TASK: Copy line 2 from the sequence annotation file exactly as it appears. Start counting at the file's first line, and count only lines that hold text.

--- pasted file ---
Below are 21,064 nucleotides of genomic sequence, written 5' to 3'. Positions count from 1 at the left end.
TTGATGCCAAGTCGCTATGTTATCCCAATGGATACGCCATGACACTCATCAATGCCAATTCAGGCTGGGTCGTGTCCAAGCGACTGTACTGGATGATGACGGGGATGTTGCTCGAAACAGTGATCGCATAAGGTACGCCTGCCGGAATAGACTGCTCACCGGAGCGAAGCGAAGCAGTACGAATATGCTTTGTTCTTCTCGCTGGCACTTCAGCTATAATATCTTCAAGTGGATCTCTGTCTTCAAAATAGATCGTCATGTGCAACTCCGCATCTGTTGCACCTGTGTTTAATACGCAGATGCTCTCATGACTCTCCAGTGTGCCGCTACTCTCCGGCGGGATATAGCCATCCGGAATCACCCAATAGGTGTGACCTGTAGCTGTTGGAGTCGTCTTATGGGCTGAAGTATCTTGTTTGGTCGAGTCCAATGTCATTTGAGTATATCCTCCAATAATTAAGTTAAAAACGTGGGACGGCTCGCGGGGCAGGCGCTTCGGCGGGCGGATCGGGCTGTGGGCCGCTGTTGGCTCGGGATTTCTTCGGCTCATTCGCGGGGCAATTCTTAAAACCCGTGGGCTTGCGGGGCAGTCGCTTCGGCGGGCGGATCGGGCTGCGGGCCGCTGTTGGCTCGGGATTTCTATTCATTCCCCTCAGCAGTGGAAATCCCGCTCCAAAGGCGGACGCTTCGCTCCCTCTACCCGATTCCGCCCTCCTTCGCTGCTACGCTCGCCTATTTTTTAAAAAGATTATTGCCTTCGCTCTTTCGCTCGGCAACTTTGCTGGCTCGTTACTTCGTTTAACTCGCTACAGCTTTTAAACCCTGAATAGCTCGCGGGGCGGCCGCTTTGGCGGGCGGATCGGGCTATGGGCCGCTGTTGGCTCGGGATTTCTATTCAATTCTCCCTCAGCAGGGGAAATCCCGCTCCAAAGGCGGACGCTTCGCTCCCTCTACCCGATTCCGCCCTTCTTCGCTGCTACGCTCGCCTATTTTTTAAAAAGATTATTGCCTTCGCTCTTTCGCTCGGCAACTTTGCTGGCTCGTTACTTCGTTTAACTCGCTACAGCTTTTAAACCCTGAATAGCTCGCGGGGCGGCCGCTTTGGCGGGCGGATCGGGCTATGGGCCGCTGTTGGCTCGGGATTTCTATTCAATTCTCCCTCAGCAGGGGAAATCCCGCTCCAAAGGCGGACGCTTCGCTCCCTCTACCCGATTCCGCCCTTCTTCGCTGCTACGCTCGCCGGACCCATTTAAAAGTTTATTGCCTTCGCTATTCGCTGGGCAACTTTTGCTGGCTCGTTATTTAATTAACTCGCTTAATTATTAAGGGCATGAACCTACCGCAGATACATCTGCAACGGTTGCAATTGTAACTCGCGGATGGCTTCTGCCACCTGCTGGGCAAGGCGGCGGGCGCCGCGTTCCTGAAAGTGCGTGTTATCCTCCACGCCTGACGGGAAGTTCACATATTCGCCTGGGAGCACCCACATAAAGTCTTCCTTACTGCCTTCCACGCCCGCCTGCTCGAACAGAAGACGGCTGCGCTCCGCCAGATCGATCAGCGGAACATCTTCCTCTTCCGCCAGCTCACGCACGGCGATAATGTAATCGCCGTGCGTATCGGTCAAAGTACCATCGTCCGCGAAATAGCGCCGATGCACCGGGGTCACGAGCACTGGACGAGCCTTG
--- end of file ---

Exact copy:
TTGATGCCAAGTCGCTATGTTATCCCAATGGATACGCCATGACACTCATCAATGCCAATTCAGGCTGGGTCGTGTCCAAGCGACTGTACTGGATGATGACGGGGATGTTGCTCGAAACAGTGATCGCATAAGGTACGCCTGCCGGAATAGACTGCTCACCGGAGCGAAGCGAAGCAGTACGAATATGCTTTGTTCTTCTCGCTGGCACTTCAGCTATAATATCTTCAAGTGGATCTCTGTCTTCAAAATAGATCGTCATGTGCAACTCCGCATCTGTTGCACCTGTGTTTAATACGCAGATGCTCTCATGACTCTCCAGTGTGCCGCTACTCTCCGGCGGGATATAGCCATCCGGAATCACCCAATAGGTGTGACCTGTAGCTGTTGGAGTCGTCTTATGGGCTGAAGTATCTTGTTTGGTCGAGTCCAATGTCATTTGAGTATATCCTCCAATAATTAAGTTAAAAACGTGGGACGGCTCGCGGGGCAGGCGCTTCGGCGGGCGGATCGGGCTGTGGGCCGCTGTTGGCTCGGGATTTCTTCGGCTCATTCGCGGGGCAATTCTTAAAACCCGTGGGCTTGCGGGGCAGTCGCTTCGGCGGGCGGATCGGGCTGCGGGCCGCTGTTGGCTCGGGATTTCTATTCATTCCCCTCAGCAGTGGAAATCCCGCTCCAAAGGCGGACGCTTCGCTCCCTCTACCCGATTCCGCCCTCCTTCGCTGCTACGCTCGCCTATTTTTTAAAAAGATTATTGCCTTCGCTCTTTCGCTCGGCAACTTTGCTGGCTCGTTACTTCGTTTAACTCGCTACAGCTTTTAAACCCTGAATAGCTCGCGGGGCGGCCGCTTTGGCGGGCGGATCGGGCTATGGGCCGCTGTTGGCTCGGGATTTCTATTCAATTCTCCCTCAGCAGGGGAAATCCCGCTCCAAAGGCGGACGCTTCGCTCCCTCTACCCGATTCCGCCCTTCTTCGCTGCTACGCTCGCCTATTTTTTAAAAAGATTATTGCCTTCGCTCTTTCGCTCGGCAACTTTGCTGGCTCGTTACTTCGTTTAACTCGCTACAGCTTTTAAACCCTGAATAGCTCGCGGGGCGGCCGCTTTGGCGGGCGGATCGGGCTATGGGCCGCTGTTGGCTCGGGATTTCTATTCAATTCTCCCTCAGCAGGGGAAATCCCGCTCCAAAGGCGGACGCTTCGCTCCCTCTACCCGATTCCGCCCTTCTTCGCTGCTACGCTCGCCGGACCCATTTAAAAGTTTATTGCCTTCGCTATTCGCTGGGCAACTTTTGCTGGCTCGTTATTTAATTAACTCGCTTAATTATTAAGGGCATGAACCTACCGCAGATACATCTGCAACGGTTGCAATTGTAACTCGCGGATGGCTTCTGCCACCTGCTGGGCAAGGCGGCGGGCGCCGCGTTCCTGAAAGTGCGTGTTATCCTCCACGCCTGACGGGAAGTTCACATATTCGCCTGGGAGCACCCACATAAAGTCTTCCTTACTGCCTTCCACGCCCGCCTGCTCGAACAGAAGACGGCTGCGCTCCGCCAGATCGATCAGCGGAACATCTTCCTCTTCCGCCAGCTCACGCACGGCGATAATGTAATCGCCGTGCGTATCGGTCAAAGTACCATCGTCCGCGAAATAGCGCCGATGCACCGGGGTCACGAGCACTGGACGAGCCTTG